The last state with an unchallenged gay marriage ban lost that status on Friday afternoon.
As had been expected, seven couples sued North Dakota on Friday afternoon, making it the last such state to have its ban brought to court, according to Joshua Newville, a Minneapolis-based civil rights attorney who helped file on their behalf.
“Without any legitimate governmental interest, North Dakota has targeted a minority of individuals for discrimination on the basis of sexual orientation,” the suit reads.
The couples in the case represent a range of relationships: old, young, adoptive parents, those asking the state to grant them marriage licenses and those seeking state recognition of out-of-state marriages. The couples hope to have the state ban overturned as unconstitutional.
As of last Thursday, there were 80 pending lawsuits involving the marriage laws of 32 states and Puerto Rico, according to Lambda Legal, a pro-gay marriage legal advocacy organization. The majority of those were in federal court, where no ban has survived a challenge since a key Supreme Court decision last summer, according to the pro-gay marriage Human Rights Campaign.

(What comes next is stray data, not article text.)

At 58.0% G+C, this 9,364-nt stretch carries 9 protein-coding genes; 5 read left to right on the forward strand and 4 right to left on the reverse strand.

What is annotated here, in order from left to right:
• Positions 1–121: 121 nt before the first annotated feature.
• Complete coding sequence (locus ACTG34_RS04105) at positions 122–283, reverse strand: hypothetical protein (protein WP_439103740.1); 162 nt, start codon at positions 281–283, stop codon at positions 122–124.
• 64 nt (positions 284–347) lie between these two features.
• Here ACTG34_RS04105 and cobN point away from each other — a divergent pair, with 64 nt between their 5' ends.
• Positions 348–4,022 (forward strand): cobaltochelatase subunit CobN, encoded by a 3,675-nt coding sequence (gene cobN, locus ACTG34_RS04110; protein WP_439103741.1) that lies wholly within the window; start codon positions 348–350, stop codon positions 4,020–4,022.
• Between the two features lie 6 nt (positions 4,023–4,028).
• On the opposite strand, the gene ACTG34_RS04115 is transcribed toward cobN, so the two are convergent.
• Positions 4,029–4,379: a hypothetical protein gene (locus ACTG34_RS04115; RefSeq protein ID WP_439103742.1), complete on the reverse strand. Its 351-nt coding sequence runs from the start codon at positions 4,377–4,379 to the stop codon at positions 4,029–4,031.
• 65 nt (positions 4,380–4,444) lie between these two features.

In that decision, the Supreme Court struck a key part of the Defense of Marriage Act, granting full federal recognition to married gay couples. More than a dozen federal court judges have ruled against state marriage bans in some form since then, with most directly citing that decision and the finding that the Constitution’s Due Process and Equal Protection clauses guarantee gays the right to marry.
Exactly half the nation agrees with that logic. Fifty percent of respondents to a new Washington Post-ABC News poll say the Constitution’s equal protection guarantee extends to the right to marry.
See the current state of gay marriage in all 50 states: